The same can be said if there are accessibility issues with where you want the decking installed, especially if you have small corridor-like areas leading to a wider decking area. The price will alter your personal situation.

    Lastly, the price will alter depending on whereabouts in the country you are. Big cities like London and Manchester have a higher cost of living, meaning the cost of trade jobs increase in tow. So, in those areas, you can expect to pay higher than the national average for trade jobs.

    What's Involved in a Composite Decking Installation?

    Here's a step-by-step guide to give you an idea about hoe your decking will be installed:

    1. The composite boards of your choice will be lay on the floor in order to ensure everything is on hand.
    2. The deck frame will be built, with the structuring feet embedded into the ground and joists ran throughout the frame to ensure complete stability.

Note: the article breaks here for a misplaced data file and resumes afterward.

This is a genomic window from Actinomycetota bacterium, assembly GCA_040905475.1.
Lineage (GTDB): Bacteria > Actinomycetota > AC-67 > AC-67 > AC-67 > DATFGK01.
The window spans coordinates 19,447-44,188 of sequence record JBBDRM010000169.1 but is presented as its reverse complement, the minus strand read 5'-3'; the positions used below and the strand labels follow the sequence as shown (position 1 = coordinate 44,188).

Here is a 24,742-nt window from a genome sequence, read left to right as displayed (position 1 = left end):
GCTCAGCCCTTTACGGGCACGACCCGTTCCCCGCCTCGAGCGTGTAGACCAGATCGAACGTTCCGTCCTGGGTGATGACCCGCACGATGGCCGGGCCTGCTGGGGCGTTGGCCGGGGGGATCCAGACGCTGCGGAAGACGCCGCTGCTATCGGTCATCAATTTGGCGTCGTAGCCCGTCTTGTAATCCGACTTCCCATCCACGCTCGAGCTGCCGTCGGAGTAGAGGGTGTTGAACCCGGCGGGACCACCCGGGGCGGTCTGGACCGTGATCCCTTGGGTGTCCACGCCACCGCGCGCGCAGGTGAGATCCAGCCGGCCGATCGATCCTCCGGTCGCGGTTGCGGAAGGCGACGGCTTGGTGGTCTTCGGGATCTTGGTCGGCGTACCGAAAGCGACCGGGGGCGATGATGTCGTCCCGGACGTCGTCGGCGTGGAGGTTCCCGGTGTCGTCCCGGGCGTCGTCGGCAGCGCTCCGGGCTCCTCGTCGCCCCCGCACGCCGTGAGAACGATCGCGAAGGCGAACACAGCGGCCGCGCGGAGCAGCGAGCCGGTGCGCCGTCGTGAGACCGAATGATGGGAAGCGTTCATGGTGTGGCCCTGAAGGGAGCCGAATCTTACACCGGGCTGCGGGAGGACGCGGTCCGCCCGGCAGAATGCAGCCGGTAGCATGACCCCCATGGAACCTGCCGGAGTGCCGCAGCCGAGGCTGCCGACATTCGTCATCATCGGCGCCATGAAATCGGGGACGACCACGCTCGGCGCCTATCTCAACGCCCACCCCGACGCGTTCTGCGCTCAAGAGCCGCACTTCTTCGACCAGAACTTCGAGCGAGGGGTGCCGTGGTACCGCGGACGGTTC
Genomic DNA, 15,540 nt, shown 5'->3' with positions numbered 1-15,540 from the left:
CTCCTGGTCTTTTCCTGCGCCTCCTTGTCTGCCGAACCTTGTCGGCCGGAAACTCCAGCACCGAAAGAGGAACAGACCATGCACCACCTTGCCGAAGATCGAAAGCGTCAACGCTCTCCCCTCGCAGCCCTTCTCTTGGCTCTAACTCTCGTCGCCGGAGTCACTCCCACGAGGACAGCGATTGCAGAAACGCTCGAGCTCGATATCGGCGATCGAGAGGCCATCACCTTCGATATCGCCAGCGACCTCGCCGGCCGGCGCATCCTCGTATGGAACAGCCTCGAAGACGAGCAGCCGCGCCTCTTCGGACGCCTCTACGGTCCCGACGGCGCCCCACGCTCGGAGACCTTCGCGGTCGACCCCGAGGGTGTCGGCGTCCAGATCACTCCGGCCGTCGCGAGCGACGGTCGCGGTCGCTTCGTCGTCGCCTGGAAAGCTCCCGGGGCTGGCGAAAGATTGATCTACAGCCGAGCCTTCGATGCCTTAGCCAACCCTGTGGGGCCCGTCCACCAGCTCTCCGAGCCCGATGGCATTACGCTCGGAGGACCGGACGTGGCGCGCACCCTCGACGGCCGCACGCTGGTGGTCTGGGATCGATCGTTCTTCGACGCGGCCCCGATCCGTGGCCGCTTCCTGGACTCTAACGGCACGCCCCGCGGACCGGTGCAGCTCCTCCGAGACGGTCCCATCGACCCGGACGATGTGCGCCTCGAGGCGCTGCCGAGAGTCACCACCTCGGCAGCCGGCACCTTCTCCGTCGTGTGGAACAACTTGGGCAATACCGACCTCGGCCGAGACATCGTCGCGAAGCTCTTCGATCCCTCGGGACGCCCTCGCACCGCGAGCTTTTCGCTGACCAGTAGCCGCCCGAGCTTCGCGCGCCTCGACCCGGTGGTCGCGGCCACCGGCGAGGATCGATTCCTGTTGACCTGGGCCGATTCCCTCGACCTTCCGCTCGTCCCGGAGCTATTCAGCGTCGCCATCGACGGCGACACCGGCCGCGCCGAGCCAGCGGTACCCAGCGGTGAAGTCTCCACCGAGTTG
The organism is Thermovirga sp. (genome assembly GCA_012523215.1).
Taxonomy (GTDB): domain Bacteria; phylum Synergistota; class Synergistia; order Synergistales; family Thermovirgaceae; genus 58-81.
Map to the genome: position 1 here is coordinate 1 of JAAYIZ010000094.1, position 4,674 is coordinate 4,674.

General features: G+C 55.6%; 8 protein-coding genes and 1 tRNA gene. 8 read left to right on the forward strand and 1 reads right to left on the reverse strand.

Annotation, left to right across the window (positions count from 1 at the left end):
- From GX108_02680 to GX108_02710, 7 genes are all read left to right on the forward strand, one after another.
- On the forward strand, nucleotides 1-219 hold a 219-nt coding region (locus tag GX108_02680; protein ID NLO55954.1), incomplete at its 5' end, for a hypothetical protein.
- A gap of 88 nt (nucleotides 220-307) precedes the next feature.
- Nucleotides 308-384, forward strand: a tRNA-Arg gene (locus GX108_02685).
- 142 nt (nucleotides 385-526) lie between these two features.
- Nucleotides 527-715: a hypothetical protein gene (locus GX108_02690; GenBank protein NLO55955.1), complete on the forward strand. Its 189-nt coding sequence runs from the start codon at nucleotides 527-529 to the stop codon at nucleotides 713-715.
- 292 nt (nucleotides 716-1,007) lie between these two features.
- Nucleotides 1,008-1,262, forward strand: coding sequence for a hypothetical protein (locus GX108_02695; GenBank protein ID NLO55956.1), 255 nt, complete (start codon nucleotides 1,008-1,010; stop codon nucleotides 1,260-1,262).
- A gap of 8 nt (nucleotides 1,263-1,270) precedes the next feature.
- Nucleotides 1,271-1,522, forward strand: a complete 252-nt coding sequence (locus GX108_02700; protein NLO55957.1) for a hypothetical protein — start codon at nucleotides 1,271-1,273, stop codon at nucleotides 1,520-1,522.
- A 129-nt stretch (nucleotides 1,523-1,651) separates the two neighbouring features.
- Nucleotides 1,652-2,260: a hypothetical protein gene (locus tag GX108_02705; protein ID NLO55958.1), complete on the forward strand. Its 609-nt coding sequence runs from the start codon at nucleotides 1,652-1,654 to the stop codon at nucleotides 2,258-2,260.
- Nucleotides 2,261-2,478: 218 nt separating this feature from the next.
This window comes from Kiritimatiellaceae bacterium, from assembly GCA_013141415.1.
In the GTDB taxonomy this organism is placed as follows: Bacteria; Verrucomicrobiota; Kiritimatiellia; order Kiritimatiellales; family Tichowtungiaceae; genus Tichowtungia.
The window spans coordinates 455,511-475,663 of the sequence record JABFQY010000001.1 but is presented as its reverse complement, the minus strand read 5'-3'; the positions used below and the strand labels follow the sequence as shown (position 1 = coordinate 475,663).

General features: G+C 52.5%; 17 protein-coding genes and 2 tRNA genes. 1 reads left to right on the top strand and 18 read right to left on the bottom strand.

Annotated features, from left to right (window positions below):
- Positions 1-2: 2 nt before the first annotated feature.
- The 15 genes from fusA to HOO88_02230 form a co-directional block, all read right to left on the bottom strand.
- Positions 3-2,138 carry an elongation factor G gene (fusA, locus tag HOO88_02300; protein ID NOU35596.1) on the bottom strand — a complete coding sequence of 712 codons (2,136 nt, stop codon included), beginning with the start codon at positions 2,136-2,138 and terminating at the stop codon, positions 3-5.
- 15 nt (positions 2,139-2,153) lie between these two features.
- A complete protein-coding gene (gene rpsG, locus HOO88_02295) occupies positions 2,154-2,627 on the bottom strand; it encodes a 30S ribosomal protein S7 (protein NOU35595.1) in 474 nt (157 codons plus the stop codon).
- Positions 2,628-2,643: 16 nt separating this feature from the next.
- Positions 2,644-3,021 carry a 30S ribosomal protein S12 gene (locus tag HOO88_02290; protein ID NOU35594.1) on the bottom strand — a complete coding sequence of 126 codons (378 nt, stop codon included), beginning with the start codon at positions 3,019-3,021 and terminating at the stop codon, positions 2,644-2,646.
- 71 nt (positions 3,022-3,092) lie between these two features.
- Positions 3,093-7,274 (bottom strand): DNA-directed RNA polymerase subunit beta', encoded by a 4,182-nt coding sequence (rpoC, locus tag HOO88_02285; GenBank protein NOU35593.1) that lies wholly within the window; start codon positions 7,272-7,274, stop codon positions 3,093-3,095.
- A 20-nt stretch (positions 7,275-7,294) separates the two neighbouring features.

3. After that, a start/stop clip will be screwed into place to hold the first panel firm for the other panels to be lined up with.
    4. The first panel will be secured in place with screws and clips to ensure it's fixed completely with no chance of it sliding or slipping.
    5. After all of the boards have been lay and secured, there will be holes cut into the boards to allow for the posts and railings.
    6. Centre boards will be lay in the centre, in an adjacent direction to the other boards to help them stay in line further.

    There are more structural and alignment technicalities that the contractors will install, but the guide provides a good clue as to how you can expect to see your decking take shape.

    Can I Install Composite Decking?

    Decking installation requires an enormous amount of careful measuring, balancing and levelling, something which professionals are best suited at carrying out themselves.

    DIY composite decking installation